The Strasbourg Court and Indirect Race Discrimination: Going Beyond the Education Domain

Publication Date01 Jan 2017
DOIhttp://doi.org/10.1111/1468-2230.12245
AuthorMathias Möschel
The Strasbourg Court and Indirect Race
Discrimination: Going Beyond the Education Domain
Mathias M¨
oschel
Prohibiting indirect discrimination has been hailed as guaranteeing substantive equality by
addressing issues of structural discrimination and inequalities in a way that direct discrimination
cannot and will not. However, Article 14, the ECHR’s non-discrimination provision, does not
distinguish between direct and indirect discrimination. It was only in 2007 that the European
Court of Human Rights explicitly included the notion of indirect (race) discrimination under
Article 14 in DH and Others vthe Czech Republic, its famous judgment on Roma education
segregation. Since then it has applied the prohibition of indirect race discrimination in a
limited manner to similar education cases. However, in its recent Grand Chamber decision,
Biao vDenmark, the Strasbourg Court started clarifying some unsolved issues in the distinction
between direct and indirect discrimination in its case law and finally applied the concept to the
much broader area of immigration and citizenship.
INTRODUCTION
In its landmark judgment DH and Others vthe Czech Republic1(DH and Others),
the Grand Chamber of the European Court of Human Rights (ECtHR or the
Court) found that the probability of a Roma child being transferred to a special
school for children with mental deficiencies was 27 times higher than for non-
Roma children in the city of Ostrava, and that this constituted a violation of
Article 14 read in conjunction with Article 2 of Protocol No 1 (the right
to education). Even more importantly, it explicitly recognised that Article 14
encompasses both direct discrimination and indirect discrimination.
Subsequent judgments dealing with similar fact patterns in various European
countries ensured that today DH and Others and the prohibition of indirect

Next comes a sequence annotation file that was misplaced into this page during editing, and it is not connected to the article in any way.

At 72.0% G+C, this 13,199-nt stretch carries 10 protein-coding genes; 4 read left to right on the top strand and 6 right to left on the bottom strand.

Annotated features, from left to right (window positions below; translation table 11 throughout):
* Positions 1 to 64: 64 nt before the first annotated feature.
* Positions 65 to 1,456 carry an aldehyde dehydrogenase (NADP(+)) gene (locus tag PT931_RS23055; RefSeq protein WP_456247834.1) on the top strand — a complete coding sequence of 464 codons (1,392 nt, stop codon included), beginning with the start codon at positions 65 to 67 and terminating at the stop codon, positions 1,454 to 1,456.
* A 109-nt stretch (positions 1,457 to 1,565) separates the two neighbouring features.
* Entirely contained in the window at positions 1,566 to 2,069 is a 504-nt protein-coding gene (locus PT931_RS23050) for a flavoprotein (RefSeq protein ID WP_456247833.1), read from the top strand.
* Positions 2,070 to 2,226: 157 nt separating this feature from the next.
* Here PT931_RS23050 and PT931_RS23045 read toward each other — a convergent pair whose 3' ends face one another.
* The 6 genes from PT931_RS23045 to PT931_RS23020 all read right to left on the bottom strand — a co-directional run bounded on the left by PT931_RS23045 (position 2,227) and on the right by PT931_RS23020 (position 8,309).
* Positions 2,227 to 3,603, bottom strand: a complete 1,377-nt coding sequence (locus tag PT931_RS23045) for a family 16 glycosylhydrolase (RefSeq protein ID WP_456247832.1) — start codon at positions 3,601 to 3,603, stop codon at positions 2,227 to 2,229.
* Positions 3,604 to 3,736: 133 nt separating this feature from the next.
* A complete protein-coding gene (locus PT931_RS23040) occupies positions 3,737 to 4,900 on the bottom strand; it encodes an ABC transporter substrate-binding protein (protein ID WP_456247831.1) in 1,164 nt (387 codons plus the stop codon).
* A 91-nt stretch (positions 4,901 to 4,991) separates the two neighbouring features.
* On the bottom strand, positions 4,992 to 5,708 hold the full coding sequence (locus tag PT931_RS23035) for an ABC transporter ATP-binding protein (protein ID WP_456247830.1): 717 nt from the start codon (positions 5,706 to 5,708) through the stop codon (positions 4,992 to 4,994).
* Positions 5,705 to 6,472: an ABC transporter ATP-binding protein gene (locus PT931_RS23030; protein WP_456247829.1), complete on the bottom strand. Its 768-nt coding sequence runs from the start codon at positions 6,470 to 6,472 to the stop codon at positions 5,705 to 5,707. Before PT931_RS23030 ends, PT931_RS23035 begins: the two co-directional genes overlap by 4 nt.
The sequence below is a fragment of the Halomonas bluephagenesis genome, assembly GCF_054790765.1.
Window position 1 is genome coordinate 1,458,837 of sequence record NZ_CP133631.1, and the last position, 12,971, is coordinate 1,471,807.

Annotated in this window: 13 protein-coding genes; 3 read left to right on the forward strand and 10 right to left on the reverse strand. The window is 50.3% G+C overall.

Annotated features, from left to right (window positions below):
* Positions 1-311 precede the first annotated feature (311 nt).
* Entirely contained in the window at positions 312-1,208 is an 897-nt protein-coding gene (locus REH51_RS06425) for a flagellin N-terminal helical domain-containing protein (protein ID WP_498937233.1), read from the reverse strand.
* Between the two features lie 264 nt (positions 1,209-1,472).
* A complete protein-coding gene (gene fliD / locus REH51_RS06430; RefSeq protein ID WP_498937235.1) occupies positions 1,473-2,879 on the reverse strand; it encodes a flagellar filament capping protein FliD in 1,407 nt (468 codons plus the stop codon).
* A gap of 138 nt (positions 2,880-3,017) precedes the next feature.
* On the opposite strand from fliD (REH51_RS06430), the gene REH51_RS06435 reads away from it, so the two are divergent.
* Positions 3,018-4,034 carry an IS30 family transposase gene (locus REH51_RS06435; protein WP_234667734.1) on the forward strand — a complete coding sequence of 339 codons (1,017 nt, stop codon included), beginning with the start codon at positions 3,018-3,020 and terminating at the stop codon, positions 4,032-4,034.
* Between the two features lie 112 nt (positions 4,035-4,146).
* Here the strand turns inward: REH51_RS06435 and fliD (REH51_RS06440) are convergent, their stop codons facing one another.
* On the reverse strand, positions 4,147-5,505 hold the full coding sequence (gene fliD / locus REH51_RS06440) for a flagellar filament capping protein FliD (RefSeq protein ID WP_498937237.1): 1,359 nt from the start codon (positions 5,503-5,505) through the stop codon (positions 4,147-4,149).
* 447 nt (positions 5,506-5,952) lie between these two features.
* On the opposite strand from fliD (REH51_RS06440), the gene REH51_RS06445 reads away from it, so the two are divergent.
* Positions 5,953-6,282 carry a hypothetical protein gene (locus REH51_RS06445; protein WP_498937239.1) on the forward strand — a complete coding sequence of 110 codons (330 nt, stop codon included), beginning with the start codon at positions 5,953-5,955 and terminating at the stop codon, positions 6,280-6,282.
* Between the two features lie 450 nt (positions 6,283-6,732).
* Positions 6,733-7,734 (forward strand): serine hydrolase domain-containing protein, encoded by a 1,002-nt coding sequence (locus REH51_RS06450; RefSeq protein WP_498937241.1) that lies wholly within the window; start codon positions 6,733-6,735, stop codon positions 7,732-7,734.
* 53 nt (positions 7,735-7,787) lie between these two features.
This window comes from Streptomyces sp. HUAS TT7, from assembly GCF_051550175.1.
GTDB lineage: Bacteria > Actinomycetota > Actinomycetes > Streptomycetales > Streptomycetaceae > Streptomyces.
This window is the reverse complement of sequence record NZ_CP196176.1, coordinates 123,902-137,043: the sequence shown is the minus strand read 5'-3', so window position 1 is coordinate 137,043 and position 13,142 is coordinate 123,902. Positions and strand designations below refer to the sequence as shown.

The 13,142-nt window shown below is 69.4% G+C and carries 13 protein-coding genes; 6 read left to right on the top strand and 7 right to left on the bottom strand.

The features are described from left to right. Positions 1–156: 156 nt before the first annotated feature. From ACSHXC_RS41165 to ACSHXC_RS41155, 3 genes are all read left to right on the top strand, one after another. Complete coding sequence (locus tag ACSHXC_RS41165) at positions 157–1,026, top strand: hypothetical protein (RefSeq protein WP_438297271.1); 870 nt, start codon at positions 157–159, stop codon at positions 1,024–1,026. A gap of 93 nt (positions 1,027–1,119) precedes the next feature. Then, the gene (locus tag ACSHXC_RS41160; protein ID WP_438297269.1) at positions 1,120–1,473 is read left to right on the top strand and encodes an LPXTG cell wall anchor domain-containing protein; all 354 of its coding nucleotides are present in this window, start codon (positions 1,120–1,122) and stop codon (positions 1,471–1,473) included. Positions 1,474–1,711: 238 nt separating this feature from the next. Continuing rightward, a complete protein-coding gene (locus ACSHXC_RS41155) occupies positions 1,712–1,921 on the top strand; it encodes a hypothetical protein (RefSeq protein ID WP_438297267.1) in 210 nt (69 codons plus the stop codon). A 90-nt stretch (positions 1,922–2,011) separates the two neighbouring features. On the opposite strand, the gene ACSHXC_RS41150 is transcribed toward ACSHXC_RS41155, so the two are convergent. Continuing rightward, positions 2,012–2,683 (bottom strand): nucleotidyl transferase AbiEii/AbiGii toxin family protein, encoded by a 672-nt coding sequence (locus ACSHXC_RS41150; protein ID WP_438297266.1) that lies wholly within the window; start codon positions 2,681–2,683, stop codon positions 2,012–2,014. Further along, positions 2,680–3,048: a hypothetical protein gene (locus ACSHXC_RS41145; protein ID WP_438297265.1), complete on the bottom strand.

race discrimination is well-established case law in the ECtHR’s jurisprudence.2
Nevertheless, it remained limited to education segregation and even within
that area, the distinction between direct and indirect discrimination was not
always clear.
This article argues that with the recent Grand Chamber judgment in Biao
vDenmark3(Biao), the ECtHR made some initial steps towards strengthen-
ing its conceptual framework and the distinction between direct and indirect
Associate Professor, Legal Studies Department, Central European University.
1DH and Others vthe Czech Republic [GC] App no 57325/00 ECHR 2007-IV.
2 In chronological order: Sampanis and Others vGreece App no 32526/05, 5 June 2008; Orˇ
suˇ
sand
Others vCroatia [GC] App no 15766/03, ECHR 2010- II; Sampani and Others vGreece App no
59608/09, 11 December 2012; Horv´
ath and Kiss vHungary App no 11146/11, 29 January 2013
and Lavida and Others vGreece App no 7973/10, 30 May 2013.
3Biao vDenmark [GC] App no 38590/10, 24 May 2016.
C2017 The Author. The Modern Law Review C2017 The Modern Law Review Limited.
(2017) 80(1) MLR 110–132 121
bs_bs_banner

To continue reading

Request your trial

VLEX uses login cookies to provide you with a better browsing experience. If you click on 'Accept' or continue browsing this site we consider that you accept our cookie policy. ACCEPT